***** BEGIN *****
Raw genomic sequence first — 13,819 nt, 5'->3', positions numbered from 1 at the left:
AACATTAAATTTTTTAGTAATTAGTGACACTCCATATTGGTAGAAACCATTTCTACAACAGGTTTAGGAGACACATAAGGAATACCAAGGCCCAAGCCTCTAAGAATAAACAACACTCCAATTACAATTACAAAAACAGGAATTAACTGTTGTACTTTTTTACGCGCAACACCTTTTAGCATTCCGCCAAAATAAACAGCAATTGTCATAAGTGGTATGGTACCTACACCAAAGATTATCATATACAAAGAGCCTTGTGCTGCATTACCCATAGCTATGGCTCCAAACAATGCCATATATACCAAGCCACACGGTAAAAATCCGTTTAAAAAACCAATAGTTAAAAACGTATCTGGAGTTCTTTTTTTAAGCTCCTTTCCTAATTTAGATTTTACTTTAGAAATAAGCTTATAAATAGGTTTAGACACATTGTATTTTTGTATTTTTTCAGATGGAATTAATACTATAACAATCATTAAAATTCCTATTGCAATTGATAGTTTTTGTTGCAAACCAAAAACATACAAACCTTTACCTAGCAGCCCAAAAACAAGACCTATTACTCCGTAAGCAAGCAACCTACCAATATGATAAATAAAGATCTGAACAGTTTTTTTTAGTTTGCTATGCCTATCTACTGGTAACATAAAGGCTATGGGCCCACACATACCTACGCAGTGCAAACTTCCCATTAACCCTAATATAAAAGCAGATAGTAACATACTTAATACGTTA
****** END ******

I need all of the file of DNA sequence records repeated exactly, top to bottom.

Raw genomic sequence first — 13,819 nt, 5'->3', positions numbered from 1 at the left:
AACATTAAATTTTTTAGTAATTAGTGACACTCCATATTGGTAGAAACCATTTCTACAACAGGTTTAGGAGACACATAAGGAATACCAAGGCCCAAGCCTCTAAGAATAAACAACACTCCAATTACAATTACAAAAACAGGAATTAACTGTTGTACTTTTTTACGCGCAACACCTTTTAGCATTCCGCCAAAATAAACAGCAATTGTCATAAGTGGTATGGTACCTACACCAAAGATTATCATATACAAAGAGCCTTGTGCTGCATTACCCATAGCTATGGCTCCAAACAATGCCATATATACCAAGCCACACGGTAAAAATCCGTTTAAAAAACCAATAGTTAAAAACGTATCTGGAGTTCTTTTTTTAAGCTCCTTTCCTAATTTAGATTTTACTTTAGAAATAAGCTTATAAATAGGTTTAGACACATTGTATTTTTGTATTTTTTCAGATGGAATTAATACTATAACAATCATTAAAATTCCTATTGCAATTGATAGTTTTTGTTGCAAACCAAAAACATACAAACCTTTACCTAGCAGCCCAAAAACAAGACCTATTACTCCGTAAGCAAGCAACCTACCAATATGATAAATAAAGATCTGAACAGTTTTTTTTAGTTTGCTATGCCTATCTACTGGTAACATAAAGGCTATGGGCCCACACATACCTACGCAGTGCAAACTTCCCATTAACCCTAATATAAAAGCAGATAGTAACATACTTAATACGTTA